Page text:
Young Fisherman: An Endangered Species

 
 

Young fisherman is not a term you hear regularly on the B.C. coast these days. The commercial fishing industry has changed drastically over the last thirty years, making it much less accessible to new entrants. The few young captains left on the water all have the same three things in common: they are adaptive, innovative and passionate about fishing as more than just a career, but a way of life.

Jordan Belveal is one of these few. He is a 36-year-old fourth generation fisherman who grew up on Sointula, a well known Finnish fishing village on Malcolm Island just off the Northern tip of Vancouver Island. He started fishing full time at the age of 17 with his father and two brothers who now all have operations of their own. His boat Foremost was built in 1979 at the Goldrup Boatworks in Campbell River and was designed specifically for salmon trolling. It’s one of the largest salmon trollers on the BC coast.

Times have changed since the boat was launched in 1979. The Foremost is now fitted to fish year round in five different fisheries in order to stay viable. In May and June, Jordan trolls for Chinook salmon off the west coast of Vancouver Island and around Haida Gwaii before switching to trolling offshore for tuna in August and September. The boat is then revamped with longline gear and seeks out rockfish and lingcod from October to March. After finishing off longlining for halibut in March and April, the cycle starts all over again.

This past December, the Foremost was diversified again by fitting its hold with regulated salt water tanks so that fish can be delivered live at the dock, opening up access to higher priced niche markets. I jumped onboard with Jordan and his first mate Stewie for their first live rockfish trip in January.

We sailed out of Port Hardy and made our way north to fish for a few days on the Central Coast. We set our gear in the early morning and hauled it back with the sunrise. We worked late into the night each day and continued until we had the two tanks filled with live Yelloweye, Quillbacks and Coppers. Most were destined for aquariums in high class Vancouver restaurants where diners are able choose their favorite fish for their meal.

It’s always a great experience to work with multi-generational fishers. They have an intense respect for the ocean and take great pride in the work that they do, especially the quality of product that they deliver. They have unlimited stories of exploring the coast, stormy close calls and learning to understand the value of hard work at an early age. It’s a unique experience when you get to work on the water with your family: learning the ropes from your parents and grandparents, the glories and hardships of working with your siblings and eventually looking forward to teaching your own children.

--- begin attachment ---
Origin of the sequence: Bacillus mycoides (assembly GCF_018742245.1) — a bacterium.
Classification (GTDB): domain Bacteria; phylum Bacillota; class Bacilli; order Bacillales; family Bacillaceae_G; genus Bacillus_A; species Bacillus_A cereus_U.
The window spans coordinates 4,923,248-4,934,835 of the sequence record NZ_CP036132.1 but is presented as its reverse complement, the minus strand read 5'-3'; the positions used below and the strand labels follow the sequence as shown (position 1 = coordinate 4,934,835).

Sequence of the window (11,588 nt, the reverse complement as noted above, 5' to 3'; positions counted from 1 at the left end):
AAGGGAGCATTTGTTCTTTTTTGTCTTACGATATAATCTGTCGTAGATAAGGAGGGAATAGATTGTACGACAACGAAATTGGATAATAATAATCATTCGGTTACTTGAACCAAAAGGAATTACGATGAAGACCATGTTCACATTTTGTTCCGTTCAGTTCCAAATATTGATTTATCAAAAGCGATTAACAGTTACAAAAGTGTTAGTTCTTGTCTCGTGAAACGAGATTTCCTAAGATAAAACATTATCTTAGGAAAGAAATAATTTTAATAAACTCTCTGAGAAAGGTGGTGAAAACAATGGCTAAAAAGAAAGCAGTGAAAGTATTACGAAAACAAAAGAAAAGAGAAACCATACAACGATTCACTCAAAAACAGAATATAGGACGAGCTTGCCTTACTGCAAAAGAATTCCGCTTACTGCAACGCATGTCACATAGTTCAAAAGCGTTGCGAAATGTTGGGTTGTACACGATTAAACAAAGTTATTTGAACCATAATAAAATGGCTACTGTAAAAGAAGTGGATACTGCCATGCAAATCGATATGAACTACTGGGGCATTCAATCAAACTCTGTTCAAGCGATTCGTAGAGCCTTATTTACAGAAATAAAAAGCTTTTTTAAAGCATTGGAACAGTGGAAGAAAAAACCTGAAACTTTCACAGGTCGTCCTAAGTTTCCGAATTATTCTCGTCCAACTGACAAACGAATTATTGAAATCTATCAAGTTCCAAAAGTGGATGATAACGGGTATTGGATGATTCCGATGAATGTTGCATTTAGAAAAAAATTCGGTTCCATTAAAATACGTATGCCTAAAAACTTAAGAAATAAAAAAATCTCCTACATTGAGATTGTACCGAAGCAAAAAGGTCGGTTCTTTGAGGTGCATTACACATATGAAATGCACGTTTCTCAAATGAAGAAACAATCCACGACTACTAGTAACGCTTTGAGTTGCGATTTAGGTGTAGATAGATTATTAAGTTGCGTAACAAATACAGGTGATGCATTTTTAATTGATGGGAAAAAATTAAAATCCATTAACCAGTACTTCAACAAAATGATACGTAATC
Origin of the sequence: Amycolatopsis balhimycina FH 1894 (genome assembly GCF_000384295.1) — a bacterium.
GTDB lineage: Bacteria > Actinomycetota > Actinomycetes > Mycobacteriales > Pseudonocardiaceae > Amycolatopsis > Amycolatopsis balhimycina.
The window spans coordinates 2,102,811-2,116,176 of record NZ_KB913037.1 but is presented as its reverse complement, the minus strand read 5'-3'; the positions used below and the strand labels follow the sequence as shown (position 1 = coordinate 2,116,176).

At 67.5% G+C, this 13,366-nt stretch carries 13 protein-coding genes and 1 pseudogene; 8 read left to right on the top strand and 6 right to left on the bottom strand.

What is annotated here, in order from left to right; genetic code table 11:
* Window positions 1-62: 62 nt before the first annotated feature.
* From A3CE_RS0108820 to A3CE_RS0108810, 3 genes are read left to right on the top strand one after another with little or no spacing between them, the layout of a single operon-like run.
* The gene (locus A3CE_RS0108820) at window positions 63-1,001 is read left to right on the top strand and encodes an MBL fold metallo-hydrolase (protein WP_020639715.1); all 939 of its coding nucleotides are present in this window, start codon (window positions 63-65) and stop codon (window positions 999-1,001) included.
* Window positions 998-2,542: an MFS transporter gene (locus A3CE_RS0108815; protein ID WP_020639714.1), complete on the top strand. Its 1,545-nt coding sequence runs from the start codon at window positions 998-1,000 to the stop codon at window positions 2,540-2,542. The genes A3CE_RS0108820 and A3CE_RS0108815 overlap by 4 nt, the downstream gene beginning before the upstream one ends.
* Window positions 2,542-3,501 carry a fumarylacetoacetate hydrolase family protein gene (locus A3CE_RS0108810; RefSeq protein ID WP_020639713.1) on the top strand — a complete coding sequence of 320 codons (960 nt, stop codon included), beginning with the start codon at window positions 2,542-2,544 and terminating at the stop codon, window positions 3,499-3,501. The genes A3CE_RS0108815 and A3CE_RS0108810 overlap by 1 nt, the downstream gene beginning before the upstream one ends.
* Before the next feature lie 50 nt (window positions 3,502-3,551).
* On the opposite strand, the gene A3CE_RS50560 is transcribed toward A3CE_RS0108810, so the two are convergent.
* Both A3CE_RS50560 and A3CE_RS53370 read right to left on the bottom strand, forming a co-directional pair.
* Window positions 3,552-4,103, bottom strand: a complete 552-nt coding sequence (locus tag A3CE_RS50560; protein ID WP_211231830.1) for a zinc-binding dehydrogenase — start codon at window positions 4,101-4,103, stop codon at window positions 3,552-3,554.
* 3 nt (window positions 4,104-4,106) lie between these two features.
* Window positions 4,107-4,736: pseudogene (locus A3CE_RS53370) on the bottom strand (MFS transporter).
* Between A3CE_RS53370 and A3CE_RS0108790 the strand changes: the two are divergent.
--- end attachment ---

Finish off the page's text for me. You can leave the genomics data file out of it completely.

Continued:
It’s unfortunate that the changing nature of B.C.’s commercial fisheries have made these stories and experiences fewer and far between. As the quota and license system has become increasingly privatized, shareholders and multinational companies have been enabled to purchase, own, and lease fishing rights,  significantly driving up the cost for new entrants. Quota and licence leasing has now become a lucrative investment opportunity, meaning most of the profits from the catch are no longer staying with those who are working the long 20 hour days but being pocketed by investors who are leasing the rights to fish back to our fishermen at a steep cost.

As a result, the industry is moving away from the owner-operator lifestyle that founded, enriched and supported our coastal communities for decades. Forty years ago, a fisher would specialize in one or two fisheries. Now most fishers, and especially young fishermen, are forced to adapt, requiring them to have the gear, knowledge and capital to participate in many different fisheries year round in order to make a decent living.

Only those who are adaptive and innovative are finding a way to survive. They are diversifying, self marketing, working with community supported fisheries, and actively advocating for change in the future. These young fishermen are pioneering a new way of fishing in a system that is making them work harder to earn less. Will their hard work and determination be recognized and supported before we lose a crucial piece of our coastal culture?


Interview and photos by Chelsey Ellis

 
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